strictly considered, no authoritative case againl3t it, .unless it be .the majority opinion in the same case, and it is doubtful if that can he said to be so. But, independently, my own judgment is that the act of oongress does not apply to a case like this, and that, with deference for all who think otherwise, control me. until the supreme court. decides the point. It is not uecessary to determine whether the act of 1875 llas repealed the act of 1866, (Rev. St. § 639, subsec. 2,) because I am of opinion that this case is clearly not removable under, that act. As I understand the effect of the recent decisions, the distinction between the two acts amounts to this: If the case be one that could have been removed as to the separable conti'oversy, under tlle act of 1869, the whole case, and not the separable controversy only, may now be removed under the act of 1875. But where the controversy is inseparable as between citizens of different states from that between citizens of the same state, as this case is, there can be no removal under either act. It occurred to me that this petition for removal contained an allegation of a fraudulent conspiracy to defeat the jurisdiction of this court over this case by joining parties not proper to be joined, but the allegation amounts to nothing more than a negation of the plaintiff's cause of action by saying that she has, with the defendants, concocted this suit to avoid the deed of trust. If that be so, the suit must fail against both mortgagor and mortgagee; but it furnishes no basis for jurisdiction in this court. If she fails to prove notice of her equities against the mortgagee, she may fail of any relief as to him, while establishing her case against the mortgagors; but that does not render the controversy separable in the sense of these statutes. Remand the cause.
NOTE. Consult Dillon, Removal Causes, (2d Ed.) pa8sim; 20 Amer. Law Reg. (N. S.) 24, 31; Dormitzer v. Bridge Co. 6 FED. REP. 217; Broadway Nat. Bank v. Adams, 12 Cent. Law J. 356; B.1fbee v. Hawkett, 5 FED. REP. 1; S. C.13 Chicago Legal News, 152; He8terv. Kernochan, 13 Chicago Legal News, 225; Smith v. McKay, 4 FED. REp. 353; Merchants' Nat. Bank v. Thompson, ld. 8i6; Shumwa,y v.'Railroad Go. rd. 385; Ruble v. Hyde, 3 FED. REP. 330; Bailey v. N. Y. Bank, 2 FED. REP. 14; Whitehou8e v. In8.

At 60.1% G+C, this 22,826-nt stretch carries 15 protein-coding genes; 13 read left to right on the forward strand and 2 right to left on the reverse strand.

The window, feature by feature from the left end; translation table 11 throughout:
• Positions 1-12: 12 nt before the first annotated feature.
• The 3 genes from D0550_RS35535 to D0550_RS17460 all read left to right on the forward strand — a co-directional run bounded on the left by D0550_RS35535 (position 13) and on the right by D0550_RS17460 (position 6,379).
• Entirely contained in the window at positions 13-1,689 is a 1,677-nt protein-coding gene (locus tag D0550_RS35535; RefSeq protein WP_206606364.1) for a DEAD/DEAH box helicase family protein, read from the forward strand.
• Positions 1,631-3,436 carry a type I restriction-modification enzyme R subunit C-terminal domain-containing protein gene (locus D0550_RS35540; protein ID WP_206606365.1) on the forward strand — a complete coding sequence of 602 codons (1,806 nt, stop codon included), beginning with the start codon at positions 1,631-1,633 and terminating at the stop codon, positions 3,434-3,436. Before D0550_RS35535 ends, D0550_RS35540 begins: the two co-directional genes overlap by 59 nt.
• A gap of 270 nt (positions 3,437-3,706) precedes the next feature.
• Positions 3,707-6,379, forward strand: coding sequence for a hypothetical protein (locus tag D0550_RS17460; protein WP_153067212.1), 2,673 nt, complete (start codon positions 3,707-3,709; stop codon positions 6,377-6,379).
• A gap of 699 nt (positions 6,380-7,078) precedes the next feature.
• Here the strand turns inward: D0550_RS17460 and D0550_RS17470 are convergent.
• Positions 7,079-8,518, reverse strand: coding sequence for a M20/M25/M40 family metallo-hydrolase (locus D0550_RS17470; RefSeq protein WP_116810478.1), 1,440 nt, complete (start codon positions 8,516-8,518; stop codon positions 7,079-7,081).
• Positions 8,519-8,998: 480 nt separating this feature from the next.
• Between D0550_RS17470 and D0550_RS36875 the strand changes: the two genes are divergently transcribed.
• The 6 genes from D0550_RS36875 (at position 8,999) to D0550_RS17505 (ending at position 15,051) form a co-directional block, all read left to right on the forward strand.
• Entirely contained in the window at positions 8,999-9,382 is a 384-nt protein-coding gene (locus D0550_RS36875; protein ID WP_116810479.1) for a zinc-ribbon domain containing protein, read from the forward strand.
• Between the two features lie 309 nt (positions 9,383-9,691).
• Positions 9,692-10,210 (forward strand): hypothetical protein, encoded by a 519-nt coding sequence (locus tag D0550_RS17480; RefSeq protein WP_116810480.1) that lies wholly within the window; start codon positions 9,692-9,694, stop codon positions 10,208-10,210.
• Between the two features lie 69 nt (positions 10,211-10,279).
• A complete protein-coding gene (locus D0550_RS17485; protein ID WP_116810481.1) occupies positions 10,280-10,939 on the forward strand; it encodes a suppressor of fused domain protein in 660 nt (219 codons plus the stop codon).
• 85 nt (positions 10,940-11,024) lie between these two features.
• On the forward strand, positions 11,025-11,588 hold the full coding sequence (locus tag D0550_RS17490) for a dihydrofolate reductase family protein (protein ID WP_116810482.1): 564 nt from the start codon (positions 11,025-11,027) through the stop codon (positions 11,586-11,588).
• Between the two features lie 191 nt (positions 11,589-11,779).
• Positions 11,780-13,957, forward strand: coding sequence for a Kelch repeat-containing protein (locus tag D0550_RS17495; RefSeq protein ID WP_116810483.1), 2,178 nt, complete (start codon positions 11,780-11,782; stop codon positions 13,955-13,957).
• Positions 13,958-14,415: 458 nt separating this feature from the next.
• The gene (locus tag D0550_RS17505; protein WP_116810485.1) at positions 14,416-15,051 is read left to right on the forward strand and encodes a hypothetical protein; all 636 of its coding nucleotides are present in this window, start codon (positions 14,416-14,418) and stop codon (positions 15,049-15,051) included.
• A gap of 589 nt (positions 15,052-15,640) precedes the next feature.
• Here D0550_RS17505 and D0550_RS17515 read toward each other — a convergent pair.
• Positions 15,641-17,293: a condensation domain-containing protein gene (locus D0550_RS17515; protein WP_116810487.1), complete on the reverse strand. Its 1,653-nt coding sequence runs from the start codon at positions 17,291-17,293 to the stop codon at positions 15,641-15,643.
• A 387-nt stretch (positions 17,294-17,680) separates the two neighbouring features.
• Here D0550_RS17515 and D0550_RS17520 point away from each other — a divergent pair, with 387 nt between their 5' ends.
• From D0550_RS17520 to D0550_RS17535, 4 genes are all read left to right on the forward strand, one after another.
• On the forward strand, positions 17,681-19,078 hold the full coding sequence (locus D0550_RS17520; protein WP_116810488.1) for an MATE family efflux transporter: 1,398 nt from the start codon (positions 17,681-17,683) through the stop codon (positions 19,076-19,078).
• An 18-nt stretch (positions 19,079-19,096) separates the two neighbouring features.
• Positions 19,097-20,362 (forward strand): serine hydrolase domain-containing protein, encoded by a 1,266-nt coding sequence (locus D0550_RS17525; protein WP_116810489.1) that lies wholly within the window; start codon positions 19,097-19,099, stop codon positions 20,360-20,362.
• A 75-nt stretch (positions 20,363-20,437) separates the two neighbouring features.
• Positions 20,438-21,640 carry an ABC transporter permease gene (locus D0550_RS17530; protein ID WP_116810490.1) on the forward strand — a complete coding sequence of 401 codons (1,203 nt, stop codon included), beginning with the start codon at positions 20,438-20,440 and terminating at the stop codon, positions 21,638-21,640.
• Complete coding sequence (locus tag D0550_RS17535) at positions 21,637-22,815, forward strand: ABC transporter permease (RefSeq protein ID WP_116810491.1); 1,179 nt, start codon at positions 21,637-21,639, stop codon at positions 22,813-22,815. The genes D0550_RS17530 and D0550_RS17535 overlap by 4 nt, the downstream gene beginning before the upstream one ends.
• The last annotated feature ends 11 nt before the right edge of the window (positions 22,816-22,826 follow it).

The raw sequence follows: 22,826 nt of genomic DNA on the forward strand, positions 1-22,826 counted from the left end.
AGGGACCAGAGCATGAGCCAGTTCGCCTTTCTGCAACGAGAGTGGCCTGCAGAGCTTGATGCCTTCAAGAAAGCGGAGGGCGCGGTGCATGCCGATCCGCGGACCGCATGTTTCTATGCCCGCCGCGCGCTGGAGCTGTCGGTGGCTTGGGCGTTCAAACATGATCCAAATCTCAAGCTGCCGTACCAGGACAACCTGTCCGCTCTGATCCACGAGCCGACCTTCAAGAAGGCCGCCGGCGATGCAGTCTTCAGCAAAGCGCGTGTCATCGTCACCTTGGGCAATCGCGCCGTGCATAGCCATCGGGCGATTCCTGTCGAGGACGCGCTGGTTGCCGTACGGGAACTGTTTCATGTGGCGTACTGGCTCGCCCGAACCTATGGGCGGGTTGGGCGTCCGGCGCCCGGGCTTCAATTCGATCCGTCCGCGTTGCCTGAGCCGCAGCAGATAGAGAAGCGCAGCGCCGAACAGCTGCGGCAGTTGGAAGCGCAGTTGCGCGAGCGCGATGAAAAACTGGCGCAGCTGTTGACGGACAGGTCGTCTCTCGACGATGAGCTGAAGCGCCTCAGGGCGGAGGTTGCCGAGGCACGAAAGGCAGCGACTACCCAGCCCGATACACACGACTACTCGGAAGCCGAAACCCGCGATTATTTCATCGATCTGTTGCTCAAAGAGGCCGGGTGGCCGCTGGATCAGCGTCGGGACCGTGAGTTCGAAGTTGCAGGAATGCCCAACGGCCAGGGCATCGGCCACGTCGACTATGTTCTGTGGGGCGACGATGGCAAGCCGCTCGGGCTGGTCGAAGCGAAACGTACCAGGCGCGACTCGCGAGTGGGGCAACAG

Id.452: Forrest Vi KullJ1';'Id. 522; Barney v. L,at1wJm, Supreme·QounJ1. S., Apri118,1881, not yet reported., (Ilee 102l!. &.:)Bl9kti v, preme Court U, S., May 2, 1881, not yet reported, dllcided since the. fore:going opinion was delivered. ." .
ao. Id. 498:
ad. v. McComb, 17 nlatChf.
CUEW and othe,l'1il v. HYMAW, and others.
Oourt,z:.., P. nZinois. April'
Devisees, h,olding the fell jnan equity ofredf:llllption, are necessary parties to a suit to foreclose a trust deed by a jUdicial sale of the land under,the decree of a court of equity. ' '
2. DONEE 'OF POWER-FEE. A power to in his own dIRcretlon,ant'l' re-inveRt, iluring the minority of devisees, d.oes not vest anexecuwr With the fee of the land.
8. TRUIn' DEED-JUDICIAL SALE.
A sale under a d,!cree of court is. judicial, when such sale is not made exclusively under the p.owers of a trust deed.
An executor, empowered to sell for the purpoRe of re-investmeitt, cannot bind devisees holding the fee in an equity of redemption, .by the ratificl,ltion of a foreclosure sale to Which. they were not parties. -[ED.
In Equity. Bill to Redeem. BLODGETT, D. J. By this bill the complainants seek to redeem the lands in question froni a trust deed given as security for the payment'of money. The material facts,'BS they appear in the record, are that, on and before the sixteenth of February, 1859, one William F. Johnston was seized in fee of the un(livided half of section 21, town 39 north, range 13 east, situate in Cook county, in this state, and on that day made a deed of the premises in fee to John V. Lemoyne, in trust, to secure the payment· of the bond of Johnston to Susan C. Williams, for $4,500, with power to the trustee, in case of default in the payment of the ness, 'to sell said premises at public vendue, after giving